Goon sequel, Goon: Last of the Enforcers, hits theaters today, and has received mediocre reviews. The film earned a 48% on Rottentomatoes. Goon 2 follows Sean William Scott as Doug “the Thug” Glatt after he is dismissed from his hockey team after too many injuries. His wife pregnant wife insists he find a stable job, and he soon takes one as an insurance salesman, but the call back to hockey is too strong for him to ignore.

Written and directed by Jay BaruchelGoon 2 has critics split down the middle with some saying it was disappointing, and others enjoying rooting for the goon. Liev Schreiber returns, as well as Kim CoatesMarc-André Grondin, and Alison Pill.


“First-time director Jay Baruchel oversees matters with skill and enthusiasm — even if he is a little too enthusiastic to demonstrate the project’s un-PC bona fides — and Scott is once again amiability incarnate as the good-hearted Glatt. But the film’s real treat is its deep acting bench with franchise veterans Scott, Pill, Liev Schreiber, Kim Coates, and Marc-André Grondin joined by Elisha Cuthbert, TJ Miller, and, of course, Russell, a real-life former hockey pro whose troubled villain is worthy of a redemptive spin-off film. As the film’s routinely foul-mouthed characters would never say, Goon: Last of the Enforcers is, for the most part, a pucking good time.”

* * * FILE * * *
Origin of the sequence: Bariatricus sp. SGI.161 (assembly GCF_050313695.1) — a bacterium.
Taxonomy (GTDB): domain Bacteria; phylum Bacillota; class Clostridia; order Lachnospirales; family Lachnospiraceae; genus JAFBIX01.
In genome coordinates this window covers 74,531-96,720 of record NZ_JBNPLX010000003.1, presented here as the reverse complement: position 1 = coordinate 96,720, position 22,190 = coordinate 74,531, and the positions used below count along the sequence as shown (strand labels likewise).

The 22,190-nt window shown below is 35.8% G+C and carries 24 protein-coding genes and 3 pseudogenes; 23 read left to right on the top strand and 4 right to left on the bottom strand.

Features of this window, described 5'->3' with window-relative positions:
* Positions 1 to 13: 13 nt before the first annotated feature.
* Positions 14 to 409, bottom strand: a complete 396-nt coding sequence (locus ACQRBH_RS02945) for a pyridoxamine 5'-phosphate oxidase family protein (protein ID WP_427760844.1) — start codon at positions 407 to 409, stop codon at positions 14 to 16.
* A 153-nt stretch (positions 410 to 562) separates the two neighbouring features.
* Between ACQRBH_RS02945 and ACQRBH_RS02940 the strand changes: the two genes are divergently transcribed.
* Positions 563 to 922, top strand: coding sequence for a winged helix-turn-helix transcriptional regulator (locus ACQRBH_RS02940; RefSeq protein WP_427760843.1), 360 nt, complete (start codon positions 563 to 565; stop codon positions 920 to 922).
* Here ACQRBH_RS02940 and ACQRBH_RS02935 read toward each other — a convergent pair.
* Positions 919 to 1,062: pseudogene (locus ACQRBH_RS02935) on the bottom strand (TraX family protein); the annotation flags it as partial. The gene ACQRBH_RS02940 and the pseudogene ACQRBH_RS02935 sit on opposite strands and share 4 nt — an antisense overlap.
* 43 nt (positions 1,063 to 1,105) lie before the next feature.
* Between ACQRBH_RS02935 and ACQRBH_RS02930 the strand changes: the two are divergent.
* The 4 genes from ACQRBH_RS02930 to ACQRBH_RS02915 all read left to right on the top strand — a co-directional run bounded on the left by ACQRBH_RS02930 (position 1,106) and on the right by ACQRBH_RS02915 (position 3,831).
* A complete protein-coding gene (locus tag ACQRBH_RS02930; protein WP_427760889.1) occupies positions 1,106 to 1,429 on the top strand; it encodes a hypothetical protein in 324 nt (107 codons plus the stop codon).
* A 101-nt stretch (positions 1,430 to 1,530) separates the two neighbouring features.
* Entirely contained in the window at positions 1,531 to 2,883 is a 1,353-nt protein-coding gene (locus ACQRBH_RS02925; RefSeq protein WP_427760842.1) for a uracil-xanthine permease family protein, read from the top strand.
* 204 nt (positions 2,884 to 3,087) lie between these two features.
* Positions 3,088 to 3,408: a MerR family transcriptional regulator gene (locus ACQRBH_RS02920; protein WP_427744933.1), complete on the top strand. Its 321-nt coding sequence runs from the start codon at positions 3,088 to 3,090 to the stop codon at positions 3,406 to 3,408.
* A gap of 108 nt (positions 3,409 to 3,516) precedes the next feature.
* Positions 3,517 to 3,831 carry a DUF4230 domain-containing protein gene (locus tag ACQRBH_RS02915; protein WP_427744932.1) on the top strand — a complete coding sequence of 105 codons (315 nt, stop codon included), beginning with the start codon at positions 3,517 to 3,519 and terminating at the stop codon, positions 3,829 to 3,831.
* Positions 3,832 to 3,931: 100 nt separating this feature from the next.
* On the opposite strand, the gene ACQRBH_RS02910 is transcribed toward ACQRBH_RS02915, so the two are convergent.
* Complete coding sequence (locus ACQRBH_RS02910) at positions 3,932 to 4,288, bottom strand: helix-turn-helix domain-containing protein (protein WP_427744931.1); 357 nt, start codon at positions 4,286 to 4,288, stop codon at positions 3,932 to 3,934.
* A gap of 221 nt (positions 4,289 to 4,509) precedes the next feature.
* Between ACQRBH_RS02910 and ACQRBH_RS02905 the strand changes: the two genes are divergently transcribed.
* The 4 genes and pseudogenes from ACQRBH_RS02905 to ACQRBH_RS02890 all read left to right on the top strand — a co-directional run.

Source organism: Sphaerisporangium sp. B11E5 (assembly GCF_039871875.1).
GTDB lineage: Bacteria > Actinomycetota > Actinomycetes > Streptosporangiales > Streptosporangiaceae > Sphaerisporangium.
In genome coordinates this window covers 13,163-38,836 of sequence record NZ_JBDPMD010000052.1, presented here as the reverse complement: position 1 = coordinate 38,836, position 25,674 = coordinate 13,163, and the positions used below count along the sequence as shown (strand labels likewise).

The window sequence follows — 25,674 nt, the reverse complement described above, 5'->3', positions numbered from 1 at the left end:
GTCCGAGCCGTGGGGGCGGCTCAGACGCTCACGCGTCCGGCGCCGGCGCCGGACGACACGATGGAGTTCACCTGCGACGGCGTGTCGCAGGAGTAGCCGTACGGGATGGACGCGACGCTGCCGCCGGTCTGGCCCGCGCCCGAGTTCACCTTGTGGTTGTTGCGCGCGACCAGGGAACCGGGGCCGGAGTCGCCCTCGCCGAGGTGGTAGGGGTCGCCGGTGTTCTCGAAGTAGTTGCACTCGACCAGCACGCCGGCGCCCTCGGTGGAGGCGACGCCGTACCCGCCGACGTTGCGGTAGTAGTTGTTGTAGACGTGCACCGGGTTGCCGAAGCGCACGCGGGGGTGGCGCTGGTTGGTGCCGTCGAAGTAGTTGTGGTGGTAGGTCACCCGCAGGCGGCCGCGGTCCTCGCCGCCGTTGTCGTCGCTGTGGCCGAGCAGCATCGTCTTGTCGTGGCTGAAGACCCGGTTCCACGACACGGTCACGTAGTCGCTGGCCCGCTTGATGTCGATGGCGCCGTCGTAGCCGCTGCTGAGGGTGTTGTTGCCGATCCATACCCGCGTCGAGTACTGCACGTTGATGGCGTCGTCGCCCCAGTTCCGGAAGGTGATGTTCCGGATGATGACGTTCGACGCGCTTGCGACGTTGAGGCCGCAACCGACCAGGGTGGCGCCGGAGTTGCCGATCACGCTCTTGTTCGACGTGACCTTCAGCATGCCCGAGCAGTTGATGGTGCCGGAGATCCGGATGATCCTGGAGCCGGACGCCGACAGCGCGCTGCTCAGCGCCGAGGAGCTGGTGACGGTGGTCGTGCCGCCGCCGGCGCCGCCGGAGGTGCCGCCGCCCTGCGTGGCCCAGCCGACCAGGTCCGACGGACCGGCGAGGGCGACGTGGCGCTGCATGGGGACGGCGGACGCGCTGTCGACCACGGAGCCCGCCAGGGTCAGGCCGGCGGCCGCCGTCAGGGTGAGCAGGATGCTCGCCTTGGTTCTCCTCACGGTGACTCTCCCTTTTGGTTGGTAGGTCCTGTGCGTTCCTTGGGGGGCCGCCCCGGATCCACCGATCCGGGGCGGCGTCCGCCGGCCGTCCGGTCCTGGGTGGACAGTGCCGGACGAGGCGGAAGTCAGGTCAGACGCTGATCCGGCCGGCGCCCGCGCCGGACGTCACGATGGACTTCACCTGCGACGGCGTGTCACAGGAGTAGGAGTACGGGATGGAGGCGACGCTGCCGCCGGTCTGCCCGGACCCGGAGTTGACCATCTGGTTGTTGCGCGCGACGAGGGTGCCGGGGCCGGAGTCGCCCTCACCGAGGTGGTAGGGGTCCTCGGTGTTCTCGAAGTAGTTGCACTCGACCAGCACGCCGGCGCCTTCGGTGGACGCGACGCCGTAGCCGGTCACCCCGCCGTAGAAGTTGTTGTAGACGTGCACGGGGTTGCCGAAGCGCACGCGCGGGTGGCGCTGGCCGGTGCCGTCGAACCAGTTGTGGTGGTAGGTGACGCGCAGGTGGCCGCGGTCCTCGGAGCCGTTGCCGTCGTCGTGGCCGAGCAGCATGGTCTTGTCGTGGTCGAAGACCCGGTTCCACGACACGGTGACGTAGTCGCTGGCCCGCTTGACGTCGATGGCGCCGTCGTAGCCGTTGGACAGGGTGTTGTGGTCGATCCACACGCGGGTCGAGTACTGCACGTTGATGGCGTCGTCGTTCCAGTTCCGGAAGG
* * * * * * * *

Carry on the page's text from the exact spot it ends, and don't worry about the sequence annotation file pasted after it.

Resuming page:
Clark Collis,

“Baruchel’s a better comic actor than he often gets credit for and a solid writer, but this is a film that doesn’t feel like it has a director. It’s shapeless and lacks the energy of the first movie. You can almost see the actors getting bored. A friend of mine suggested they made the movie because they all just wanted to hang out again, which may be true but even that friendly energy didn’t make it to the screen. It’s a flat, lifeless affair. Part of the problem is that the characters don’t even feel consistent to the first film. They turned Eva into a plot device in the “Pregnant Wife Who Needs a Responsible Husband” role and even Baruchel’s Pat feels like someone doing a bad impression of the first character… Even Doug feels dumber, although Scott does the best he can to breathe life into the character again. Only Schreiber’s character feels interestingly developed—he’s turned from the villain into the guy who knows what it’s like to be an over-the-hill enforcer.”
Brian Tallerico,

“As happy as we may be to see these characters again at the start, by the time Doug lays down his hockey stick for good at this comedown’s close, we aren’t sad to see them go. They’ve taken enough abuse, and perhaps deserve to be retired while they still retain at least some of our goodwill… Goon was a keeper. The perhaps prophetically named Last isn’t exactly 101 minutes in the penalty box, but it’s a disappointing throwaway.”
Dennis HarveyVariety

“Though not as fresh or funny as its predecessor, this feature directing debut for actor Jay Baruchel stays true to its spirit and will please its most enthusiastic fans.”
John DeForeHollywood Reporter

“Unfortunately, actor Jay Baruchel, who co-wrote both films and makes his directing debut here, hasn’t found the energetic balance between the crude, the slapstick and the sweet that made the previous, Michael Dowse-directed effort an unassuming treat, resulting in an uninspired rematch that’s about as zippy as a Zamboni.”
Michael Rechtshaffen, Los Angeles Times

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